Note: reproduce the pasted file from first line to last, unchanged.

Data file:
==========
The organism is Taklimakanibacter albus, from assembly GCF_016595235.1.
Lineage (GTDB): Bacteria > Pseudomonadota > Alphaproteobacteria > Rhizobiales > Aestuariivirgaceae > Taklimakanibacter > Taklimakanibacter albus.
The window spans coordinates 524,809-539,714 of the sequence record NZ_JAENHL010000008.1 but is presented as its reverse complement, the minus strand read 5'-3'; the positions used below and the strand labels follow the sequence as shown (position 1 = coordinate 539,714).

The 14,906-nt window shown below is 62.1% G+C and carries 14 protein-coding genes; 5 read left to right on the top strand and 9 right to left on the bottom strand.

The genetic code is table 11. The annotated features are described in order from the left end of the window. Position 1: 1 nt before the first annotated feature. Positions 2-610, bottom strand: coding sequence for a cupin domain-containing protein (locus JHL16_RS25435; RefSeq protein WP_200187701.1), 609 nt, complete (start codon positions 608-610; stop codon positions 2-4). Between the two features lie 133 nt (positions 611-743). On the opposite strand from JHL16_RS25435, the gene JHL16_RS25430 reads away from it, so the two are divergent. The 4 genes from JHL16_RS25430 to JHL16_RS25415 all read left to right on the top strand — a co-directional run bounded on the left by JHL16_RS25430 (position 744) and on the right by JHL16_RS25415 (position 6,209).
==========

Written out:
The organism is Taklimakanibacter albus, from assembly GCF_016595235.1.
Lineage (GTDB): Bacteria > Pseudomonadota > Alphaproteobacteria > Rhizobiales > Aestuariivirgaceae > Taklimakanibacter > Taklimakanibacter albus.
The window spans coordinates 524,809-539,714 of the sequence record NZ_JAENHL010000008.1 but is presented as its reverse complement, the minus strand read 5'-3'; the positions used below and the strand labels follow the sequence as shown (position 1 = coordinate 539,714).

The 14,906-nt window shown below is 62.1% G+C and carries 14 protein-coding genes; 5 read left to right on the top strand and 9 right to left on the bottom strand.

The genetic code is table 11. The annotated features are described in order from the left end of the window. Position 1: 1 nt before the first annotated feature. Positions 2-610, bottom strand: coding sequence for a cupin domain-containing protein (locus JHL16_RS25435; RefSeq protein WP_200187701.1), 609 nt, complete (start codon positions 608-610; stop codon positions 2-4). Between the two features lie 133 nt (positions 611-743). On the opposite strand from JHL16_RS25435, the gene JHL16_RS25430 reads away from it, so the two are divergent. The 4 genes from JHL16_RS25430 to JHL16_RS25415 all read left to right on the top strand — a co-directional run bounded on the left by JHL16_RS25430 (position 744) and on the right by JHL16_RS25415 (position 6,209).